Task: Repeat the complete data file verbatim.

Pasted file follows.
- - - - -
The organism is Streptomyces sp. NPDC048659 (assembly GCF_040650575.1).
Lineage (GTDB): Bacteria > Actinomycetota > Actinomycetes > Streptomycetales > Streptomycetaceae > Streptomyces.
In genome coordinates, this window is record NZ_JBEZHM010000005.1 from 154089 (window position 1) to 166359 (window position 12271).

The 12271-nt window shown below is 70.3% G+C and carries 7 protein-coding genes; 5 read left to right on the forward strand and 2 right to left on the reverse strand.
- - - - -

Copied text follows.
The organism is Streptomyces sp. NPDC048659 (assembly GCF_040650575.1).
Lineage (GTDB): Bacteria > Actinomycetota > Actinomycetes > Streptomycetales > Streptomycetaceae > Streptomyces.
In genome coordinates, this window is record NZ_JBEZHM010000005.1 from 154089 (window position 1) to 166359 (window position 12271).

The 12271-nt window shown below is 70.3% G+C and carries 7 protein-coding genes; 5 read left to right on the forward strand and 2 right to left on the reverse strand.